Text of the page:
The truth can be painful. The 2003 SV1000N was my first bike to get back into riding after about a 5 year absence. And it was a good choice for all the reasons mentioned in the article. My last bike was a big v-twin cruiser and I knew I wanted the same sound and power deliver but in a sport bike style this time. The SV fit the bill and was in my budget and maintenance needs. I found a pristine example with only 12k miles. The bike had been meticulously maintained and had most upgrades a typical naked SV owner does; Sargent seat, Buell pegs, Yoshi pipes, K&N air filter, Renthal bars, Givi windscreen...Since then, I have put 30k miles on the bike myself and continued to maintain the bike in pristine condition, changing oil with Amzoil every 3k miles. I also updated the mirrors choosing to remove the wind vanes it came with opting for bar ends and replacing the huge levers with smaller more modern fully adjustable ones which all really made the bike look more modern. Cosmetically I added a Suzuiki tank bra to aid in tank grip, keep that great tank paint job in good shape, and improve (I think anyway) the looks. I also replaced the Yoshis with more free flowing pipes and added a Power Commander which all really woke up the bike and it sounds like an exotic Italian sportbike. It now produces over 114hp at the rear wheel. Recently I had the bike gone completely over, all fluids replaced (fork oils etc.), bearings replaced, valves adjusted,...everything. The bike rides like new now. All that said and done, when I pull into the parking lot of our areas weekly "Bike Nights" get togethers or attend one of our areas large biking events, the bike hardly gets noticed. It certainly is not one of the bikes that ever attracts a gaggle of people to stand beside and discuss (even though on regular "spirited" group rides the old girl stays right there with the GSXRs and Triples). And like the article states, that is no life for any sportbike...not to be noticed.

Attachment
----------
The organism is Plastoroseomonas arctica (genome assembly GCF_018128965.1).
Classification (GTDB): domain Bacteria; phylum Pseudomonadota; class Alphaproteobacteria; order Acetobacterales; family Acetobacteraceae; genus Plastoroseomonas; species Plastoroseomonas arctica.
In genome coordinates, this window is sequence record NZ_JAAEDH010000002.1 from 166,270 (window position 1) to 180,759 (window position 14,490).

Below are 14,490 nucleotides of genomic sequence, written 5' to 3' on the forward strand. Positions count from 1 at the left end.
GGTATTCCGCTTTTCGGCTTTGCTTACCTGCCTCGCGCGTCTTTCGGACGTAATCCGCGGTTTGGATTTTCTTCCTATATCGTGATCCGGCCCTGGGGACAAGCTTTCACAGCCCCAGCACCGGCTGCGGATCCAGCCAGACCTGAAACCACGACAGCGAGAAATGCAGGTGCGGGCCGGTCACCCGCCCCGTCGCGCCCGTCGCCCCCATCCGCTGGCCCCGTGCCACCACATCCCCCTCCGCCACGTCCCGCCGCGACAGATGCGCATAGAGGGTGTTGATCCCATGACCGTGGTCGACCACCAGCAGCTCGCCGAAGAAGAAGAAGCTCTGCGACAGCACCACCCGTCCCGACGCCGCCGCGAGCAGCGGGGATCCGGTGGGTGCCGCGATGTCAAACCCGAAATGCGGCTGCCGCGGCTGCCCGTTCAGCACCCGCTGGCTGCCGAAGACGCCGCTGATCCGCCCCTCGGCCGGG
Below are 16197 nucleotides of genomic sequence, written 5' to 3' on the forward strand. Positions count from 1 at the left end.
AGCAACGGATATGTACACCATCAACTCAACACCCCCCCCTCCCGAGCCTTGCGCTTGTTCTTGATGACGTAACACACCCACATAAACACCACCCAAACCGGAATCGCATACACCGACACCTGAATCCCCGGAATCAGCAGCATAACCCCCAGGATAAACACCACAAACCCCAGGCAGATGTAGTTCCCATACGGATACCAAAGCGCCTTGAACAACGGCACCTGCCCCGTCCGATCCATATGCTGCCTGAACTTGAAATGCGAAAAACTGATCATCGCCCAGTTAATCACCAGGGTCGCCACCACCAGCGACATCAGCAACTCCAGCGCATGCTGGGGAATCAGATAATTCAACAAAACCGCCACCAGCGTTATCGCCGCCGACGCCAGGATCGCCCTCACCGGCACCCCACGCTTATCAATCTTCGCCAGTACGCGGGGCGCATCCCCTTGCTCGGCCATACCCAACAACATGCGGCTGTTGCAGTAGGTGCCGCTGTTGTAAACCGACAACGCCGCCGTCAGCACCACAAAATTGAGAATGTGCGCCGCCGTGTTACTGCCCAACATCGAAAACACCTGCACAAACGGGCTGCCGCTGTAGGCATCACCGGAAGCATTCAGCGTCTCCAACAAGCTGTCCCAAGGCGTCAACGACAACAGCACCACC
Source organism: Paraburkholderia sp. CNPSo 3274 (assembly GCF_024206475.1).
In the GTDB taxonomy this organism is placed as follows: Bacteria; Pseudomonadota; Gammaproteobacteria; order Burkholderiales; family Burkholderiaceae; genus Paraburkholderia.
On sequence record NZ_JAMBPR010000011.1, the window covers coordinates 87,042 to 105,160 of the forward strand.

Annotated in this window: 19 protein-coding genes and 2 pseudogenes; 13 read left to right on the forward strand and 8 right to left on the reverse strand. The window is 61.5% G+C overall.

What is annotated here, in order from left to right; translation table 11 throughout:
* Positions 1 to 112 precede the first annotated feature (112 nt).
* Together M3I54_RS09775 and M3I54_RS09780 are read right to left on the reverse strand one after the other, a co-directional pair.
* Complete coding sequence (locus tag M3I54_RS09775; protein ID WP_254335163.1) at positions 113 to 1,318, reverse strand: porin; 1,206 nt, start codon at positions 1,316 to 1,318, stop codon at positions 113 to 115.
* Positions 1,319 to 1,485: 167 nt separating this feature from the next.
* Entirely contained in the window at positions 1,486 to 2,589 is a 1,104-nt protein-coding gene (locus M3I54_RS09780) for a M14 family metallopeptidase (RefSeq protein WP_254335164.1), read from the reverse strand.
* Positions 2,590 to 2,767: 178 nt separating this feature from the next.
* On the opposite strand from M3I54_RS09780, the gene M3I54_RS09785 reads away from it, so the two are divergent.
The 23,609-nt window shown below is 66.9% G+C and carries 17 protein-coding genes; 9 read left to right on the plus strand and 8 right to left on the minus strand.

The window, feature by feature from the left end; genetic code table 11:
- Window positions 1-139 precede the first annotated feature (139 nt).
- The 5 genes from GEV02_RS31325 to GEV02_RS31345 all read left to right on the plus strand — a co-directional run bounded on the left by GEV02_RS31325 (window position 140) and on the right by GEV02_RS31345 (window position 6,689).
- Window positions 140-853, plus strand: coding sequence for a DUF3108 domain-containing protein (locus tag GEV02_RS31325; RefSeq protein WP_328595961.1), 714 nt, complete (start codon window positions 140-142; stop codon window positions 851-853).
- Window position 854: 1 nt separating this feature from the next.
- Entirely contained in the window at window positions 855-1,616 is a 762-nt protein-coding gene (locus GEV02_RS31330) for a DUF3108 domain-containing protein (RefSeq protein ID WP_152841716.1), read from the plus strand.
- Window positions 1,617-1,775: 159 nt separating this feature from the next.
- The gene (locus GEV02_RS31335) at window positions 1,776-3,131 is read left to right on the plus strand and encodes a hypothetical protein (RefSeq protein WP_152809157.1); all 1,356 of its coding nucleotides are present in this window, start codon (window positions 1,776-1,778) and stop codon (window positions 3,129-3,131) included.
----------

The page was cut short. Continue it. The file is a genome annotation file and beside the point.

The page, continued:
jayninja   April 10, 2013 08:19 AM
I disagree with your view. I love the SV and have struggled to find anything for a similar price to replace it. This is perfectly illustrated in my last few years of motorcycle ownership. Ive always loved big V-Twins and in 2010 I picked up a mint condition SV1000N with the attraction of a modified GSXR1000 front end that included USD forks and radial brakes. I loved it, great power, improved handling and all for a bargain £2.5K. But mid last year I got the itch for change and caught the adventure bike syndrome ! In August I sold the SV in favour of the more practical Versys 650 - a great bike, but I never really made the connection like I did with my SV. I couldn't help thinking on every ride 'this bike has cost me more and isn't as much fun' - I hankered for my SV, sitting at my laptop looking longingly at old photos of it. Earlier this year I bit the bullet and sold the Versys opting instead for a 2008 Triumph Street Triple. Now the Triumph is truly a great bike there is no denying that, but it had cost me much more money and still I just kept thinking of my SV. Sod it, what have I got too lose I thought so, I thumbed a text to the SV's new owner who lived locally to me in Devon. "Any chance you fancy selling me back the bike ?" I wrote. Imagine my surprise when I received back a text saying "Actually I was thinking of selling - give me a call" That same afternoon when I arrived at the owners house there in the garage sat my old friend looking at me as if to say "okay, I forgive you" ! A deal was done and today I take back ownership of a bike that I should never have let go in the first place !